I’m going to go out on a limb here and assume most of us have failed at something. And I’m convinced how we see, internalize, and respond to our defeats and disappointments makes all the difference in the world.
Is your tendency to dwell on your mistake and self-flagellate over your lack of success? Do you get disproportionately angry, default to a victim mentality (Why does this always happen to meeeee?), or assign blame elsewhere? Do you dig in your heels determined to make it work at all costs (when it’s past time to let go), or are you paralyzed altogether? Do you consider yourself defined by your failure — that you are a failure — in contrast to have simply failed at something? Do you just give up? Or do you see your failures as an opportunity to learn something, shift direction, or try a new thing? Do you see how they might point you to Jesus?
What if your failures are an opportunity for God to be God in your life? For you to grow closer to Him, to be conformed to the image of Christ? For your failures to be received as a catalyst for transformation?
Our response to failure says something about our maturity level, both in general but also spiritually. This goes for big, spectacular failures, but also for the more common, everyday, ordinary sort of thing.
Like kitchen catastrophes.
Anyone who steps into my kitchen knows it’s my happy place. There, I’m in my element, and I’m confident in my abilities (namely, the ability to follow a recipe). It’s not that I think I’m the next Food Network star, but I’ve had some wonderful teachers and a lot of years of practice. The creative expression nourishes my soul while simultaneously feeding the bodies around my table. Cooking for others brings me joy.
Somewhere along the way, I became a scratch cook snob, at least when it came to baking. It wasn’t so much that I judged others who cooked treats from a box; I just developed a lot of pride about my pies and cakes and fancy-pants desserts. A lot of pride . . .
Had I considered what the Bible says about pride, I might have aspired to be a more humble baker:
One’s pride will bring him low, but he who is lowly in spirit will obtain honor (Proverbs 29:23).
When pride comes, then comes disgrace, but with the humble is wisdom (Proverbs 11:2).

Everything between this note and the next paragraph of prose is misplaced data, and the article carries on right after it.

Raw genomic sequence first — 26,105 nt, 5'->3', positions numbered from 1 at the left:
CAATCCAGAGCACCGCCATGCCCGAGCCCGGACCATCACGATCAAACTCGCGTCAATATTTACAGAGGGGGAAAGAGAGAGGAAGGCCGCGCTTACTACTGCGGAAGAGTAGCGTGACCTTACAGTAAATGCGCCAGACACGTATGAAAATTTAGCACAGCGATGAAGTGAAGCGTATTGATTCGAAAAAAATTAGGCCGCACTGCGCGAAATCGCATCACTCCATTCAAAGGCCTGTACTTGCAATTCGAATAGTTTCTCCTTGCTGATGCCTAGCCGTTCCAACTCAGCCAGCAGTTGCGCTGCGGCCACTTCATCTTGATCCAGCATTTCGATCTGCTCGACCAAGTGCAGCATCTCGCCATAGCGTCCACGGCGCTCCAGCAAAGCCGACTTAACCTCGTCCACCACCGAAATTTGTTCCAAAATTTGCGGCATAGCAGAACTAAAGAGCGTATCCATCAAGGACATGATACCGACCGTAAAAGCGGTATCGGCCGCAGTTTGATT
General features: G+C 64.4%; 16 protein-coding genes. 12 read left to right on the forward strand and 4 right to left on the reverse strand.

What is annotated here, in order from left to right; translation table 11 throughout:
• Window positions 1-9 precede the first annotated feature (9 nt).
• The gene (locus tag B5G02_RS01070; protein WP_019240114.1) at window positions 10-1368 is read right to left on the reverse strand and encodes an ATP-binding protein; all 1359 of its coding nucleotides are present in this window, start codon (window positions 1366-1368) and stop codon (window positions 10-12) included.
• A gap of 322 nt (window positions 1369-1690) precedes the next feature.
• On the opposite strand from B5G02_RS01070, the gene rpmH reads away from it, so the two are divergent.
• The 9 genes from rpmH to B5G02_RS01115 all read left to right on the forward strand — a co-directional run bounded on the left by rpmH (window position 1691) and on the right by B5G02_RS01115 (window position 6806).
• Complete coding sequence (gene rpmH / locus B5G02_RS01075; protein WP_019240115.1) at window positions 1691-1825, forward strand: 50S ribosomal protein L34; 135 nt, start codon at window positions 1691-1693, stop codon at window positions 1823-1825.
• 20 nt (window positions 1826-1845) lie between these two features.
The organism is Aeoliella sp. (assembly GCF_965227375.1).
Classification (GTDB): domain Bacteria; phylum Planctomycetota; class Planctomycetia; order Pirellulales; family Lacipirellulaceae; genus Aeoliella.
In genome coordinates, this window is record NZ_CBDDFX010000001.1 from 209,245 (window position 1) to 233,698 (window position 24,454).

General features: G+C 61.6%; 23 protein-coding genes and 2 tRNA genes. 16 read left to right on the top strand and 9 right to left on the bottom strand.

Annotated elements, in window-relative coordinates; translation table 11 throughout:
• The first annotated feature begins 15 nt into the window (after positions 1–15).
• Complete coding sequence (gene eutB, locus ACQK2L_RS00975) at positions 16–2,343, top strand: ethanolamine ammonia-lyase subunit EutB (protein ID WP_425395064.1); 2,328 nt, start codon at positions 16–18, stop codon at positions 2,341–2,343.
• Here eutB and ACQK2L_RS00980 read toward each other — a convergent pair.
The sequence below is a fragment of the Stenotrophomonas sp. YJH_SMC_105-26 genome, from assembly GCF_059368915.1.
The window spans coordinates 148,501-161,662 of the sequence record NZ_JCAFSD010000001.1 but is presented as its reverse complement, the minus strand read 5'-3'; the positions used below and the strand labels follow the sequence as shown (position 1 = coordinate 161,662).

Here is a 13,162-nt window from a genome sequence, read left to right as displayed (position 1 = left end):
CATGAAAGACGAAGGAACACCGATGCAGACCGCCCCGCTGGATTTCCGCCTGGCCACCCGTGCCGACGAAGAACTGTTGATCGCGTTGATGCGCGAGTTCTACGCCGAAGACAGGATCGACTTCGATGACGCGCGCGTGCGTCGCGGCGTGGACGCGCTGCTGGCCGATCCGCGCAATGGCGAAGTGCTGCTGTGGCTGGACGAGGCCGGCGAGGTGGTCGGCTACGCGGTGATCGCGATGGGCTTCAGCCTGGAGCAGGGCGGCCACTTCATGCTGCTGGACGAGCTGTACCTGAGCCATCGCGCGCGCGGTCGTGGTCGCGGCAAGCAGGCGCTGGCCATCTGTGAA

And especially, Pride goes before destruction, and a haughty spirit before a fall (Proverbs 16:18).
Instead, in His infinite wisdom and by His long-suffering grace, God found another way to deal with this subtle sin of pride in my life.
As part of a church supper club, I had signed up to bring dessert that month. I was so sure of my baking abilities, I selected a new recipe: a Kentucky Derby Pie. I was genuinely excited because chocolate + pecans + a group of people I loved, so I wanted to make something special. (Oh, it would be special, all right . . . )
The morning I made my pie was the start of a busy day, full of demands and distractions vying for attention (including my three young children). When the pie came out of the oven, it looked and smelled delicious. I couldn’t wait to slice and serve it to our supper club. They are going to be so impressed, I imagined.
Everyone brought their A-game for the course they provided that night. Our host grilled a beef tenderloin to perfection, and my pie was to be the perfect finale to our delicious meal.
Friends cleared the table and cleaned dishes while Ronda made coffee and Greg handed me a server to slice the pie. I leveled it to make the first cut but couldn’t penetrate the surface. Confused, I tried pressing harder and began sawing back and forth. Still, I couldn’t make a dent.
Concerned but optimistic, Greg handed me a serrated knife. I tried to “hammer” the point of the knife into it, just to get a cut started, and instead bent the knife. Not willing to concede without a fight, Greg poured hot coffee over the entire pie to soften it. Nothing.
That dessert was little more than concrete masquerading as a pie. I was mortified. Poor Ronda scavenged her kitchen looking for anything that could pass as dessert. Everyone was more than gracious, and they were kind enough to laugh with me and not at me.
I never figured out for sure where I had gone so wrong, but the next month I brought broccoli casserole.
Later though, it occurred to me how there’s value in our failures. They’ll often become seared into our memory, but more importantly, they can also point us to something we need, the perfection we crave: Jesus.
My mistakes and failed efforts don’t mean that I am a mistake or that I am a failure, but they do remind me of my need for Christ. Jesus is already what I will never be — perfect. He has already accomplished what is impossible for me despite my best efforts. Through His life, death, and resurrection, He loved me without condition, forgave me, paid the penalty of my sin, and reconciled me to God.
My failures may reveal my inadequacies, but they also become opportunities for me to see that God is my everything.
I love that God used a pie fail to transform my perspective of failure, but He always seems to find just the right way to teach me something about Himself.